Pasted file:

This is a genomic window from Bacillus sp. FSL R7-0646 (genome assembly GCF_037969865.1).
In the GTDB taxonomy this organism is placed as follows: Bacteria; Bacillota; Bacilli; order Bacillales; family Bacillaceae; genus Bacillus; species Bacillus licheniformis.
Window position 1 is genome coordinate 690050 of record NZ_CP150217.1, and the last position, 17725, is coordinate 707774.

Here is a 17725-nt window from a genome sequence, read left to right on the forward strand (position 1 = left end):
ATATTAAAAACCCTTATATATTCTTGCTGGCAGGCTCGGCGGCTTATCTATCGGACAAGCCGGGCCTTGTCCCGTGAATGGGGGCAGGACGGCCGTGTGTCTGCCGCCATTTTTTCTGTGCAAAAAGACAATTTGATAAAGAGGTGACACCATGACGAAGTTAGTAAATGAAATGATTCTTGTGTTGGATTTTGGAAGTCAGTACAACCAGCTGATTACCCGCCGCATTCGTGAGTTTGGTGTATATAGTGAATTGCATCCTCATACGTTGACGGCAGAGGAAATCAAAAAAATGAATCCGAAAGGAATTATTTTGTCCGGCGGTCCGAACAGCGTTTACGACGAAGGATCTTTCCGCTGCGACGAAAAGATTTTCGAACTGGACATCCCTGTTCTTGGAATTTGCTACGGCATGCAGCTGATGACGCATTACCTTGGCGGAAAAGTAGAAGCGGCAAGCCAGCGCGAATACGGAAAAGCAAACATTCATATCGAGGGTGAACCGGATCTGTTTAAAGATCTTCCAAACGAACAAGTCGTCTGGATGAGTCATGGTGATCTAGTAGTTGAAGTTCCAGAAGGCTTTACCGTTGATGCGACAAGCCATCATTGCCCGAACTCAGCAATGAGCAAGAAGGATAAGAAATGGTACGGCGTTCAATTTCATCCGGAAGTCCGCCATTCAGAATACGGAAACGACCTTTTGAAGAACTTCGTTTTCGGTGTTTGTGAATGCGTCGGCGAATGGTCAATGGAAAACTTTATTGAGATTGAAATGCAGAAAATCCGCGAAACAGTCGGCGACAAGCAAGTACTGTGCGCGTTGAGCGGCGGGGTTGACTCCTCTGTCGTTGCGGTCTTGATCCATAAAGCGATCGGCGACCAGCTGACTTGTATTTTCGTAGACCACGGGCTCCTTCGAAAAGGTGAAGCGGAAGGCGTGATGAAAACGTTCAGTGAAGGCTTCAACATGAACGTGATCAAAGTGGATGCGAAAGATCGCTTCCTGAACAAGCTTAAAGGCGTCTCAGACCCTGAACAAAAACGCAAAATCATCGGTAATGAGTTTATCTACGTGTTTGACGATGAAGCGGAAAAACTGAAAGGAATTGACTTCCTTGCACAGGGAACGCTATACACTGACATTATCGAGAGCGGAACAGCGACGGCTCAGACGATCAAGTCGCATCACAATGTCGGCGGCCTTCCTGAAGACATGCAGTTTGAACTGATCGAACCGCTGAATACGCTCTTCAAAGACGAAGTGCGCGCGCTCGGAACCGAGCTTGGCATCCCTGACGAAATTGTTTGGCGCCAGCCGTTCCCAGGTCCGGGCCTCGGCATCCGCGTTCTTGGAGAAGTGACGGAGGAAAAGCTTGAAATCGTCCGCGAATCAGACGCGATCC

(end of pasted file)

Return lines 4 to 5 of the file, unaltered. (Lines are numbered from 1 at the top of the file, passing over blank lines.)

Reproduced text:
Here is a 17725-nt window from a genome sequence, read left to right on the forward strand (position 1 = left end):
ATATTAAAAACCCTTATATATTCTTGCTGGCAGGCTCGGCGGCTTATCTATCGGACAAGCCGGGCCTTGTCCCGTGAATGGGGGCAGGACGGCCGTGTGTCTGCCGCCATTTTTTCTGTGCAAAAAGACAATTTGATAAAGAGGTGACACCATGACGAAGTTAGTAAATGAAATGATTCTTGTGTTGGATTTTGGAAGTCAGTACAACCAGCTGATTACCCGCCGCATTCGTGAGTTTGGTGTATATAGTGAATTGCATCCTCATACGTTGACGGCAGAGGAAATCAAAAAAATGAATCCGAAAGGAATTATTTTGTCCGGCGGTCCGAACAGCGTTTACGACGAAGGATCTTTCCGCTGCGACGAAAAGATTTTCGAACTGGACATCCCTGTTCTTGGAATTTGCTACGGCATGCAGCTGATGACGCATTACCTTGGCGGAAAAGTAGAAGCGGCAAGCCAGCGCGAATACGGAAAAGCAAACATTCATATCGAGGGTGAACCGGATCTGTTTAAAGATCTTCCAAACGAACAAGTCGTCTGGATGAGTCATGGTGATCTAGTAGTTGAAGTTCCAGAAGGCTTTACCGTTGATGCGACAAGCCATCATTGCCCGAACTCAGCAATGAGCAAGAAGGATAAGAAATGGTACGGCGTTCAATTTCATCCGGAAGTCCGCCATTCAGAATACGGAAACGACCTTTTGAAGAACTTCGTTTTCGGTGTTTGTGAATGCGTCGGCGAATGGTCAATGGAAAACTTTATTGAGATTGAAATGCAGAAAATCCGCGAAACAGTCGGCGACAAGCAAGTACTGTGCGCGTTGAGCGGCGGGGTTGACTCCTCTGTCGTTGCGGTCTTGATCCATAAAGCGATCGGCGACCAGCTGACTTGTATTTTCGTAGACCACGGGCTCCTTCGAAAAGGTGAAGCGGAAGGCGTGATGAAAACGTTCAGTGAAGGCTTCAACATGAACGTGATCAAAGTGGATGCGAAAGATCGCTTCCTGAACAAGCTTAAAGGCGTCTCAGACCCTGAACAAAAACGCAAAATCATCGGTAATGAGTTTATCTACGTGTTTGACGATGAAGCGGAAAAACTGAAAGGAATTGACTTCCTTGCACAGGGAACGCTATACACTGACATTATCGAGAGCGGAACAGCGACGGCTCAGACGATCAAGTCGCATCACAATGTCGGCGGCCTTCCTGAAGACATGCAGTTTGAACTGATCGAACCGCTGAATACGCTCTTCAAAGACGAAGTGCGCGCGCTCGGAACCGAGCTTGGCATCCCTGACGAAATTGTTTGGCGCCAGCCGTTCCCAGGTCCGGGCCTCGGCATCCGCGTTCTTGGAGAAGTGACGGAGGAAAAGCTTGAAATCGTCCGCGAATCAGACGCGATCC